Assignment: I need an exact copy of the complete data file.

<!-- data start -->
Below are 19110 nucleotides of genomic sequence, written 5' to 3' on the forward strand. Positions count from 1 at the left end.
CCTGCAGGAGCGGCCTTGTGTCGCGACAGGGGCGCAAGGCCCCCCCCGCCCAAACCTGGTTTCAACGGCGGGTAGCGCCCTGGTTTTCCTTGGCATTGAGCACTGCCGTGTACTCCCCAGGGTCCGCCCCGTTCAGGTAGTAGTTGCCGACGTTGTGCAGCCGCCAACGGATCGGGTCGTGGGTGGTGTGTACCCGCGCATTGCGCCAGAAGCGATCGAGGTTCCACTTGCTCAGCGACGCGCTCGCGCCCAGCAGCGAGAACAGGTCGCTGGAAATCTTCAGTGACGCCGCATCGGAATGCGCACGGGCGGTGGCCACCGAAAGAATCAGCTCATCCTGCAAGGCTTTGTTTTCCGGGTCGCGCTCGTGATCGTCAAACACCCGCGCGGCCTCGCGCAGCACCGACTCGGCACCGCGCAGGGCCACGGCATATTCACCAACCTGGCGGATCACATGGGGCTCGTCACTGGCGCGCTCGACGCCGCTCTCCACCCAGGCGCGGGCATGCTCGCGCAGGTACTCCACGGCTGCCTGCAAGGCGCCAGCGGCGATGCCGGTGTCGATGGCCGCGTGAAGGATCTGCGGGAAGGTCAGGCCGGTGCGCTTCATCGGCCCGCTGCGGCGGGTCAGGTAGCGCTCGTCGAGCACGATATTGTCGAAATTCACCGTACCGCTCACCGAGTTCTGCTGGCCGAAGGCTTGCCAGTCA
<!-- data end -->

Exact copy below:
Below are 19110 nucleotides of genomic sequence, written 5' to 3' on the forward strand. Positions count from 1 at the left end.
CCTGCAGGAGCGGCCTTGTGTCGCGACAGGGGCGCAAGGCCCCCCCCGCCCAAACCTGGTTTCAACGGCGGGTAGCGCCCTGGTTTTCCTTGGCATTGAGCACTGCCGTGTACTCCCCAGGGTCCGCCCCGTTCAGGTAGTAGTTGCCGACGTTGTGCAGCCGCCAACGGATCGGGTCGTGGGTGGTGTGTACCCGCGCATTGCGCCAGAAGCGATCGAGGTTCCACTTGCTCAGCGACGCGCTCGCGCCCAGCAGCGAGAACAGGTCGCTGGAAATCTTCAGTGACGCCGCATCGGAATGCGCACGGGCGGTGGCCACCGAAAGAATCAGCTCATCCTGCAAGGCTTTGTTTTCCGGGTCGCGCTCGTGATCGTCAAACACCCGCGCGGCCTCGCGCAGCACCGACTCGGCACCGCGCAGGGCCACGGCATATTCACCAACCTGGCGGATCACATGGGGCTCGTCACTGGCGCGCTCGACGCCGCTCTCCACCCAGGCGCGGGCATGCTCGCGCAGGTACTCCACGGCTGCCTGCAAGGCGCCAGCGGCGATGCCGGTGTCGATGGCCGCGTGAAGGATCTGCGGGAAGGTCAGGCCGGTGCGCTTCATCGGCCCGCTGCGGCGGGTCAGGTAGCGCTCGTCGAGCACGATATTGTCGAAATTCACCGTACCGCTCACCGAGTTCTGCTGGCCGAAGGCTTGCCAGTCA